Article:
View Full Version : what if you are in a rut? What to do?

05-15-2003, 02:00 AM
I have put this here as I did not want to hijack another thread.

It might not be the place for it, there might be a place on wetcanvas for questions like this but, erm, dunno where and, to me, abstracts is 'home'....

So, I am in a rut here folks. I am feeling stale and like i am painting for the sake of painting. I know it relaxes me, it's good for me.... but at the moment, i am either painting things that are 'easy' for me. they don't seem to take any 'investment', or they are 'forced'..... in the manner of 'I WILL do something meaningful'.......

The problem is, I am a stubborn boot

:D - if it's something i am not passionate about or interested in - i am sure that i could paint it or draw it if i tried but, something in me says NO NO NO....... 'don't wanna do that' - in some childish way, standing up for itself.

Hope that's clearer than I feel I wrote it...

So, what do people do to get out of this, or is it just a matter of time????:confused:

05-15-2003, 02:30 AM
or is it just a matter of time????

probably :D

05-15-2003, 05:09 AM
I find if I keep at it with no more than my usual expectations, eventually I get lucky. Discipline is a good thing but be careful that you are not forcing yourself, as you will likely rebel.

05-15-2003, 06:41 AM
Hey Kali!!!

I feel your pain!!! I'm sloshing about in a rut myself.

When I'm in a rut I do page layouts and print tests. That's working really well right now because there are some print tests that really need to be done.

Hopefully, about the time I'm really tired of doing these, my artistic muses will be done with their naps and we'll get started with some paintings again.

I realize that this doesn't help since you aren't a digital type, but perhaps the equivalent for you is simply doing something entirely different. I saw some beautiful ornaments and neat wands and stuff on your picture site. Maybe your painting muses need some time off and your wand muses want to take over for awhile.

Another thought is to try something you've never tried before. Remember on the emotion thread you gasped and said that you might have to try [dare I type the word] ***brushes***???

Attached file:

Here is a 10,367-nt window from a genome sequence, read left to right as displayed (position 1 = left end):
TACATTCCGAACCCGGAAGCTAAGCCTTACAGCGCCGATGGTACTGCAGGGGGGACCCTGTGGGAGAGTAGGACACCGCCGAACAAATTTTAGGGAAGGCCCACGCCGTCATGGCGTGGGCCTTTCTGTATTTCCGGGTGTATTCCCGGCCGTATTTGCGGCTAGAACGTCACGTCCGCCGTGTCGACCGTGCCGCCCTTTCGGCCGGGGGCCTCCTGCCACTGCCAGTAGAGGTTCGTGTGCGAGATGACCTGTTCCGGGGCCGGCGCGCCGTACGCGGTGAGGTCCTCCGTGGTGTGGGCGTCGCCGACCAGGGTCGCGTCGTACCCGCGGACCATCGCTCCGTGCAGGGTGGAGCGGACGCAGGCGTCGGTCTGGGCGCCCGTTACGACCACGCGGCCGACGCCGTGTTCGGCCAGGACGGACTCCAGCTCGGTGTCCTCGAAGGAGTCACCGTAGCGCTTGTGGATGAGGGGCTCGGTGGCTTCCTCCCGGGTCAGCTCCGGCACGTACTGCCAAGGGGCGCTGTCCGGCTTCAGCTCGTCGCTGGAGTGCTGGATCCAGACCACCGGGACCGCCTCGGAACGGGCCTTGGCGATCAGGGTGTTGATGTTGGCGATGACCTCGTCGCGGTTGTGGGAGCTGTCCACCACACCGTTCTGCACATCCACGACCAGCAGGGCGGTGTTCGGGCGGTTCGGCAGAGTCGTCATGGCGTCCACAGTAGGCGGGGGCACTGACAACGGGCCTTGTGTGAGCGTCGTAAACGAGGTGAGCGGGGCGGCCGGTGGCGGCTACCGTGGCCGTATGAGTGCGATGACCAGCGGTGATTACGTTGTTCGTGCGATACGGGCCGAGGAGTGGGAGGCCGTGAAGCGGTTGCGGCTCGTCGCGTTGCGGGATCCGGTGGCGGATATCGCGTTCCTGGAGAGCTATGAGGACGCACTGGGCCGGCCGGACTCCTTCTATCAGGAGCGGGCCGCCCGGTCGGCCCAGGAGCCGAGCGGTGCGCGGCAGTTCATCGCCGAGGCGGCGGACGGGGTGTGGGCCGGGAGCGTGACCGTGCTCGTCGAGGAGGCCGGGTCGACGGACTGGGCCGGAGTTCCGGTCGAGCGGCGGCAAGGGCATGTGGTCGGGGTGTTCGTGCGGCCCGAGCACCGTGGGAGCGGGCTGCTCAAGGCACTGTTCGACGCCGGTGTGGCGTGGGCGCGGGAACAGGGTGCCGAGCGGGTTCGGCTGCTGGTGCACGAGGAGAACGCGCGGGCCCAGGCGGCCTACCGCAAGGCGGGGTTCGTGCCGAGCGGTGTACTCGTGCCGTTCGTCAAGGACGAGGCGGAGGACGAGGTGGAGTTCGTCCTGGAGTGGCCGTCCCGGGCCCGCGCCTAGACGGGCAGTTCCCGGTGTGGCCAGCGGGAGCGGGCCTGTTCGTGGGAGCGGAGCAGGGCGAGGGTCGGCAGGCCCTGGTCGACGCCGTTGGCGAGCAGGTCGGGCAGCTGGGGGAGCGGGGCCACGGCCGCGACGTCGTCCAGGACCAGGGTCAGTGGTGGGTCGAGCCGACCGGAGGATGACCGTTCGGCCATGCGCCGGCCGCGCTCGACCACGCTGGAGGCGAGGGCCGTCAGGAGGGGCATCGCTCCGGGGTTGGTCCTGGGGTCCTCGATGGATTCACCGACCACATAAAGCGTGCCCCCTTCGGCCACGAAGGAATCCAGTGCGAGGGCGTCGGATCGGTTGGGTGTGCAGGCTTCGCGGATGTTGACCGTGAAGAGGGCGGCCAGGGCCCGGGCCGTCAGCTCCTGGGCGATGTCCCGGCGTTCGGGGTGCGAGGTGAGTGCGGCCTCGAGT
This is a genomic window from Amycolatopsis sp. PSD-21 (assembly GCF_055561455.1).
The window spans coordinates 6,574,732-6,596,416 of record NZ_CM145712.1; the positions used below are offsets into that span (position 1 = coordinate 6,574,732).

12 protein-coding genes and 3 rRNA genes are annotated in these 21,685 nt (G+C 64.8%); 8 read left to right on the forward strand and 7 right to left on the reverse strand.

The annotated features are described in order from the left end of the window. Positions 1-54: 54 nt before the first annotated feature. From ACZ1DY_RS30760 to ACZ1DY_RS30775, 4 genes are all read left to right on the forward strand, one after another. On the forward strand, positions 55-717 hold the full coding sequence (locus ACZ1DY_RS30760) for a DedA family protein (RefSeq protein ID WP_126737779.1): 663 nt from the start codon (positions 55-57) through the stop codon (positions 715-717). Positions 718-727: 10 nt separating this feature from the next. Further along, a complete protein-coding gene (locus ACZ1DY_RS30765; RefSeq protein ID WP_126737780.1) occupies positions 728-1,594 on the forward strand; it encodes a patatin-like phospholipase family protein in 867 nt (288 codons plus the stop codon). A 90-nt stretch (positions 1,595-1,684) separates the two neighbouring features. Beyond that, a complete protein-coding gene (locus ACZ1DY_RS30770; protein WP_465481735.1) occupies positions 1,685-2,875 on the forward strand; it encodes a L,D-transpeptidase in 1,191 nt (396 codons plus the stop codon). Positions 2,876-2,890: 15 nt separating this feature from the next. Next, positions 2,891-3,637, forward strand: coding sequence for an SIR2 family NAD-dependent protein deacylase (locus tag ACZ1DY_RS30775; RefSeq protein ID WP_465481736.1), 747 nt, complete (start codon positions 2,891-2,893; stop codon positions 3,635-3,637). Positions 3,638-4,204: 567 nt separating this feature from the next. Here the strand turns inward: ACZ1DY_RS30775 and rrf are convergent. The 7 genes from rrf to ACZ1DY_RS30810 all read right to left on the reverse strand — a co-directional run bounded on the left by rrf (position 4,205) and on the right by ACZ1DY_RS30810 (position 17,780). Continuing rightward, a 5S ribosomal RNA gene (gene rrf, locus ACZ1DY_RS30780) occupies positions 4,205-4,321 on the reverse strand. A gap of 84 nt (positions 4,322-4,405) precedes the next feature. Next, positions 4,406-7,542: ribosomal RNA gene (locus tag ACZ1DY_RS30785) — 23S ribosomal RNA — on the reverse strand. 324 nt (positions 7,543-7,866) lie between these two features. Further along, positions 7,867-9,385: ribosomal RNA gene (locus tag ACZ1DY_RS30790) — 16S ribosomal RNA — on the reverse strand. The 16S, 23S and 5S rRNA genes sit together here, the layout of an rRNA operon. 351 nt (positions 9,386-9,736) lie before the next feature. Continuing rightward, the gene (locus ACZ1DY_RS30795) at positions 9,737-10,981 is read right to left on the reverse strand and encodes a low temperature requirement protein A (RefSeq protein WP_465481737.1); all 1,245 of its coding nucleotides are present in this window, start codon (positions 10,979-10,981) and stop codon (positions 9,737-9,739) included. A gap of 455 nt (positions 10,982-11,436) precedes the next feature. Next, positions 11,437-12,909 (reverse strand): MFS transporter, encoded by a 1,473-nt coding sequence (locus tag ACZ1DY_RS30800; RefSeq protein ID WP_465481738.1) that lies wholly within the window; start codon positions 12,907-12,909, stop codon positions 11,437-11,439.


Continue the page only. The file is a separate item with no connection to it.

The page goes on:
You admired Gareth's Magnolia. Maybe you should try something ultra-realistic, complete with shading, using brushes. Try a whole new approach both physically (brushes, detail, shading) and mentally (working slow on a small area at a time).

It honestly never matters how something turns out if you are invigorated by the process.

I hope that whatever solution you find, you enjoy it and share it with us. You are inspirational and honest and emotional, and I love seeing your work.

05-15-2003, 08:56 AM
Ah, ruts! :) Sometimes I keep painting, like you're doing. Usually it takes me a couple days to realise that I'm just painting cr*p! It's a normal thing... I just plod through. I turn to non-painting stuff - charcoal drawings, pastel, maybe update my website, read art books, go out and just wander. Long walks are great!


05-15-2003, 09:09 AM
Don't force it too much. "it" will happen when it's ready.

05-15-2003, 09:15 AM
Originally posted by Gar
Don't force it too much. "it" will happen when it's ready.

So true;)

05-15-2003, 11:15 AM
Thanks for the replies guys...

I have one of those feelings at the moment where I feel I need to...


we went for a long walk:D on the beach last night, it was great, but you know where you feel you have to push yourself, get cold, get tired, get wet in the rain. I feel i need to let loose....

I don't know if it's a rut of a block...

I have never painted for this length of time before, it's always been something i pick up for a few weeks, then don't do anything for a few years...

this time though i am enjoying it and keeping at it, so have never experienced this before.

I am trying to do something from some pictures krys took, of some stunning mushrooms in the forest. They look all sci fi fantasy type things...

Not sure of what medium i'll end up using, maybe coloured pencils as i am used to them and haven't done anything like this for years.

I KNOW i can be lazy, taking the easy option and sticking with what i can do and find easy:D ...

shall keep you posted on how i get on...